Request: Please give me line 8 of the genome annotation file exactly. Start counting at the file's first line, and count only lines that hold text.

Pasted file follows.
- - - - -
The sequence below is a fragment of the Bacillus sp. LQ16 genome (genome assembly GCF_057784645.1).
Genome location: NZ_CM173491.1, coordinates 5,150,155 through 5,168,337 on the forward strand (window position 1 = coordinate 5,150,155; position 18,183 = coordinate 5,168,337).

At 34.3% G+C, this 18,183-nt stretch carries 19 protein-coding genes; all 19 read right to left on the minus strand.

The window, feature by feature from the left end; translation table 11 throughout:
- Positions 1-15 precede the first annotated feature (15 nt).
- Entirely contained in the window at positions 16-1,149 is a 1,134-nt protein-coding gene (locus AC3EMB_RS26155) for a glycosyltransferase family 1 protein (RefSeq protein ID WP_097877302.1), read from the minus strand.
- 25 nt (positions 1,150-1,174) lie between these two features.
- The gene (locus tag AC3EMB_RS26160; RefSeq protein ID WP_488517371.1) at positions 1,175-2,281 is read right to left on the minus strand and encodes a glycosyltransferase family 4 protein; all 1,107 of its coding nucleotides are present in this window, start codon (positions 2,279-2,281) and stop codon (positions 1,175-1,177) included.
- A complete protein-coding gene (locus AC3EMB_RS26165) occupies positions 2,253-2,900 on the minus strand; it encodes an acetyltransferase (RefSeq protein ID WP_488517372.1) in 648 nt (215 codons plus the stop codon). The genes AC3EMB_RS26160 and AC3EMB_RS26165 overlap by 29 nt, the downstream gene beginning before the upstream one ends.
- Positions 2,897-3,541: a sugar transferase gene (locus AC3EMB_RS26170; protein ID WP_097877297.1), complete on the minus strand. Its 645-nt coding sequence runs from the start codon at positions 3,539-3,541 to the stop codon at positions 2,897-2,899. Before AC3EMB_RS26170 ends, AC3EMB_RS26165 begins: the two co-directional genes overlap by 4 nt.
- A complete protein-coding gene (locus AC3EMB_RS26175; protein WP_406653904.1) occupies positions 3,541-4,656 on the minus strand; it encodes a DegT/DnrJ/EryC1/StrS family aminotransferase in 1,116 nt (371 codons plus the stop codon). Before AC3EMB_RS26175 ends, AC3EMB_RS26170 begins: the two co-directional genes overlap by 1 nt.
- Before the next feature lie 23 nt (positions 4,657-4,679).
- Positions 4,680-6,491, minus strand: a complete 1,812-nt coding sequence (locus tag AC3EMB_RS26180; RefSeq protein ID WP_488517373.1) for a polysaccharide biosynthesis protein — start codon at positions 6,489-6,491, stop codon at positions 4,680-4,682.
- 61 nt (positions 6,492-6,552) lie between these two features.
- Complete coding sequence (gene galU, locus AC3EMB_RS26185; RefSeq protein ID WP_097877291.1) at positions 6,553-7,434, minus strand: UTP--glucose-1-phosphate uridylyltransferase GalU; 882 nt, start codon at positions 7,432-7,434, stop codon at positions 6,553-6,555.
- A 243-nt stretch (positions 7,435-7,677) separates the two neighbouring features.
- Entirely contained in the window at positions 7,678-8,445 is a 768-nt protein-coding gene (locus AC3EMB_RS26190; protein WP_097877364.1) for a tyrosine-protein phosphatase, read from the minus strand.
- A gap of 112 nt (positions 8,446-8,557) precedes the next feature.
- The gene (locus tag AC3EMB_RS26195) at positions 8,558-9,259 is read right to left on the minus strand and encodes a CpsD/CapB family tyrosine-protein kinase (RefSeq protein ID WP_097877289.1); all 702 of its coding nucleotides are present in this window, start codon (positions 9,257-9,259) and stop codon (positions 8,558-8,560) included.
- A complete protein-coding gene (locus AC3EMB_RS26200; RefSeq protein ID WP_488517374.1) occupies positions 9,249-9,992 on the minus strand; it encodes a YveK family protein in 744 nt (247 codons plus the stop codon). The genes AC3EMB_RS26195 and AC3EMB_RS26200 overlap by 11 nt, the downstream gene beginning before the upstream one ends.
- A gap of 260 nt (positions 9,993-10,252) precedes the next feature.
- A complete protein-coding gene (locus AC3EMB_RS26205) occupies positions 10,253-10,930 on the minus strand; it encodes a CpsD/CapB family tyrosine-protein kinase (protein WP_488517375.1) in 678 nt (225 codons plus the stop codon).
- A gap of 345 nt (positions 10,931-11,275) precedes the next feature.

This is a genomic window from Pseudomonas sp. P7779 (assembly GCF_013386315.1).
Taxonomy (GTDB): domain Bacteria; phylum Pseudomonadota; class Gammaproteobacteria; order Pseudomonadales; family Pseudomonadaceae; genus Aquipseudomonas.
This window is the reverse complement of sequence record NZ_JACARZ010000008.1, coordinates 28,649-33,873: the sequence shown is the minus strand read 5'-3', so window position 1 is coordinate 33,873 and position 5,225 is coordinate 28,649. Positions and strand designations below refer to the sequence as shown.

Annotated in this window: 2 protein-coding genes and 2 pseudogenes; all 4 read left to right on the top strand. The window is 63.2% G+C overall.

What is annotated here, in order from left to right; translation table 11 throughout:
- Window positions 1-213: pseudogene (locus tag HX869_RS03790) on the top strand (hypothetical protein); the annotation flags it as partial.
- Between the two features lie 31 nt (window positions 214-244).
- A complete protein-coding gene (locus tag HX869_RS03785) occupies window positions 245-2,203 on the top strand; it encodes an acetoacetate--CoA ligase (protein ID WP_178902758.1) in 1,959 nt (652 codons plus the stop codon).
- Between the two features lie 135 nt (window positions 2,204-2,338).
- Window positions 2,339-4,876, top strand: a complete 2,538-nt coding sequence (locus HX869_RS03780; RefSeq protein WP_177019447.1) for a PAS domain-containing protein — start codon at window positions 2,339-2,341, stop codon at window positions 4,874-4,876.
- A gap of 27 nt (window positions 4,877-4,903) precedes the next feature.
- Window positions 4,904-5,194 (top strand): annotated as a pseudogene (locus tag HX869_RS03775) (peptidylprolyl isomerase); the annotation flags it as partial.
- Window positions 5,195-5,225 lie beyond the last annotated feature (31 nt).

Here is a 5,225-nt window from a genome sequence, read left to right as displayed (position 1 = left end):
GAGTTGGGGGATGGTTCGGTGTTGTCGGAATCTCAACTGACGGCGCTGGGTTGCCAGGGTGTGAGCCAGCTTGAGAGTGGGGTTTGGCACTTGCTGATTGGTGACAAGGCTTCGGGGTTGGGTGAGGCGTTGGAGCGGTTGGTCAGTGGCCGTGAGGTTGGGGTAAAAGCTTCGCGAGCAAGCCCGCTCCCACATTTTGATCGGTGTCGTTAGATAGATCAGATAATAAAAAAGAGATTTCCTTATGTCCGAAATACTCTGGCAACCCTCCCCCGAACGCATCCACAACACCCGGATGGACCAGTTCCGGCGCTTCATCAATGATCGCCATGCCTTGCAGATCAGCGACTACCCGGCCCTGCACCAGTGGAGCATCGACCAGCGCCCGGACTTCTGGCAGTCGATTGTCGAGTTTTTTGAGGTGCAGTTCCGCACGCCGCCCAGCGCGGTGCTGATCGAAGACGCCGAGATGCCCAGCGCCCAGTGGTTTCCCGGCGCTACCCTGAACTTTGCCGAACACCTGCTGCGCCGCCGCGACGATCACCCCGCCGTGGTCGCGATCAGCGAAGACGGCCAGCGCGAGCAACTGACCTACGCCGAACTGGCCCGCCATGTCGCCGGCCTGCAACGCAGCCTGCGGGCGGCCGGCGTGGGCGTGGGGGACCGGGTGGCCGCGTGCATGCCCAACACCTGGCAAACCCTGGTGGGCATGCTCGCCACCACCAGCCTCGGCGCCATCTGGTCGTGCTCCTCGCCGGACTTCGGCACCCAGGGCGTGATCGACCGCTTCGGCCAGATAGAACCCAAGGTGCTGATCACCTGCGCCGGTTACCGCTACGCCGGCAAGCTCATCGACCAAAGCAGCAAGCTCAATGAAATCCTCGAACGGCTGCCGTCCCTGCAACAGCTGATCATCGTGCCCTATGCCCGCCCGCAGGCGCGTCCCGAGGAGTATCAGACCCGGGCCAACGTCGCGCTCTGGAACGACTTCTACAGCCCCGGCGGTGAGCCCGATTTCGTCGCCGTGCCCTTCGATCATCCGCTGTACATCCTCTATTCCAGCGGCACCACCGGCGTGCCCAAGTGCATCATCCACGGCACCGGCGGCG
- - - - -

- The gene (locus tag AC3EMB_RS26160; RefSeq protein ID WP_488517371.1) at positions 1,175-2,281 is read right to left on the minus strand and encodes a glycosyltransferase family 4 protein; all 1,107 of its coding nucleotides are present in this window, start codon (positions 2,279-2,281) and stop codon (positions 1,175-1,177) included.